climate change energy politics

The triple loss of fossil fuel exploration subsidies

In 2009, the G20 group of countries agreed to phase out fossil fuel subsidies. To give their own reasons, “inefficient fossil fuel subsidies encourage wasteful consumption, reduce our energy security, impede investment in clean energy sources and undermine efforts to deal with the threat of climate change.”

No deadline was given for this phase out, just that it would happen in the ‘medium term’. Five years on, every country in the G20 continues to subsidise fossil fuels exploration, according to the Overseas Development Institute.  Exploration is the focus of their latest report on subsidies, and they argue that when governments fund exploration for new sources of fossil fuels, it represents a lose-lose-lose scenario:

  • They are directing large volumes of finance into high-carbon assets that cannot be exploited without catastrophic climate effects.
  • They are diverting investment from economic low-carbon alternatives such as solar, wind and hydro-power.
  • And they are undermining the prospects for an ambitious climate deal in 2015.

When it comes to exploration, governments are putting in more than companies – $88 billion to the $37 billion invested by the top 20 oil and gas producers. It’s a huge amount of public money. If it were redirected to those who need it most, the ODI estimates that it would be more than enough to provide electricity for all 1.3 billion people who don’t have it yet.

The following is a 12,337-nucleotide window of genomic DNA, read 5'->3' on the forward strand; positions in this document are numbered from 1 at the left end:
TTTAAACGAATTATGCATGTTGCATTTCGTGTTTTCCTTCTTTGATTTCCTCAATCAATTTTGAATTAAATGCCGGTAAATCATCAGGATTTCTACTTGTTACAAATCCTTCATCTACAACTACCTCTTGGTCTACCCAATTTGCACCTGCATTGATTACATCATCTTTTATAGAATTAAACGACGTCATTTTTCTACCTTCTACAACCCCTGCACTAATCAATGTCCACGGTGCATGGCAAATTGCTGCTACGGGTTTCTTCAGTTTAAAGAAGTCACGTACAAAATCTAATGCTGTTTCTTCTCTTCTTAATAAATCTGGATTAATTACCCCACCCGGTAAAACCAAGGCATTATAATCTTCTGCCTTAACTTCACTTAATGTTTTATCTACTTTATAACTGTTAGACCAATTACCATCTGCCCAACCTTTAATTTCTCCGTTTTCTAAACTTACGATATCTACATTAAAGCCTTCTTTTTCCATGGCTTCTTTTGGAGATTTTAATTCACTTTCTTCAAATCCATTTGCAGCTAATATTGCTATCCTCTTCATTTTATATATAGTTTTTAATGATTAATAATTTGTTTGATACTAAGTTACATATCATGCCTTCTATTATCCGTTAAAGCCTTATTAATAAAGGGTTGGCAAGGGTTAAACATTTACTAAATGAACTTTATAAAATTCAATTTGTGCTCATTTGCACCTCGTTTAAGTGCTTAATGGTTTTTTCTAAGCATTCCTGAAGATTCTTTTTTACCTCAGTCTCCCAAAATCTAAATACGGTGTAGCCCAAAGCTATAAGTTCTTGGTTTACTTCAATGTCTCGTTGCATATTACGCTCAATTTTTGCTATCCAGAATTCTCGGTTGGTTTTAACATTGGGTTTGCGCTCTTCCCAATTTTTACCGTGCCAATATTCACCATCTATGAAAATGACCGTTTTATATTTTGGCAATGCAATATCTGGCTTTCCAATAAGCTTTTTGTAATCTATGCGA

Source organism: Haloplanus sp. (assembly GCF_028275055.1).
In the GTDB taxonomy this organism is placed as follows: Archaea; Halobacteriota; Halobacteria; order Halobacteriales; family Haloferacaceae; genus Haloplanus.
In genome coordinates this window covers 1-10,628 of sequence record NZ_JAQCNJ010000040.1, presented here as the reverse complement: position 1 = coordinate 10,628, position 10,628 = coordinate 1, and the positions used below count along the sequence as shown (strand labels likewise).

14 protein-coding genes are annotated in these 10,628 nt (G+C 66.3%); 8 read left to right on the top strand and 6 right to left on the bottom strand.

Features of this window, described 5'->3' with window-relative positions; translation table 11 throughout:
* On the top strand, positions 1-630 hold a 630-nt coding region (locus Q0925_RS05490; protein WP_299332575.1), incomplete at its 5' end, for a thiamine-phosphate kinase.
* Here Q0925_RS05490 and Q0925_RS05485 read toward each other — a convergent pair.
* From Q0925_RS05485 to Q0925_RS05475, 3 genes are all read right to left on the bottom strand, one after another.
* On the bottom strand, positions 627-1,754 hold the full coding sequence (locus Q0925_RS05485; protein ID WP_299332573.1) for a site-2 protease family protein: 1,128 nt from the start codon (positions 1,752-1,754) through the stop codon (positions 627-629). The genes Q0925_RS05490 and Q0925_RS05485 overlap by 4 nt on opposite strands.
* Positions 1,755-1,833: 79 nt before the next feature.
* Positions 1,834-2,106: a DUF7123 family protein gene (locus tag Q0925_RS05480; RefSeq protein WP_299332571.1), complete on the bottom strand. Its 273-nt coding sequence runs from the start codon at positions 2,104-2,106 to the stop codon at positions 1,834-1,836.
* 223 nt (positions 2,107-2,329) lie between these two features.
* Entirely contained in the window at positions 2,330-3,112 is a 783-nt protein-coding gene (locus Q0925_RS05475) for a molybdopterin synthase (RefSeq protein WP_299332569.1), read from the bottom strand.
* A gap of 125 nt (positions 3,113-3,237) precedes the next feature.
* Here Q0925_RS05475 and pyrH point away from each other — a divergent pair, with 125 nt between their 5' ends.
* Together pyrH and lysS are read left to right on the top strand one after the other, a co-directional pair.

Britain’s slice of that $88 billion is fairly modest at $1.2 billion a year. However, “the UK stands out as a major industrialised economy that, despite the G20 pledge, has expanded the scope of its oil and gas exploration subsidies dramatically, in particular for shale gas and offshore resources.” We all know how desperately the current government wants a shale gas boom, however unlikely it may be in reality.

The US government spends $5.1 billion a year supporting exploration. President Obama had pledged to phase out fossil fuel subsidies unilaterally. The repeal of key tax breaks has been included in every budget since he took office, and rejected by Congress every time.

Of all the perverse behaviour in the face of climate change, subsidising fossil fuel exploration is the most egregious. Step one in halting dangerous global warming is to stop making it worse. The stock of fossil fuels is plenty large enough to destabilise the climate as it is. It already represents a vast carbon bubble. Throwing public money at inflating it further is profoundly short-sighted.

I’d really like to conclude this post with some sort of action point. I’m not sure I’ve got one that will satisfy. You can go and find out more about how countries support fossil fuels by reading ODI’s full report here. Oil Change, who partnered on the report, have a US based petition you can sign, but given Congress’ failure it doesn’t seem to make much sense to target the petition at the president. If anyone knows of a UK based campaign on subsidies, let me know.


    1. Yes, if you open it up to all support, and not just that for exploration, it starts to add up. And some of the biggest subsidizers aren’t in the G20 either. The global totals are dizzying.

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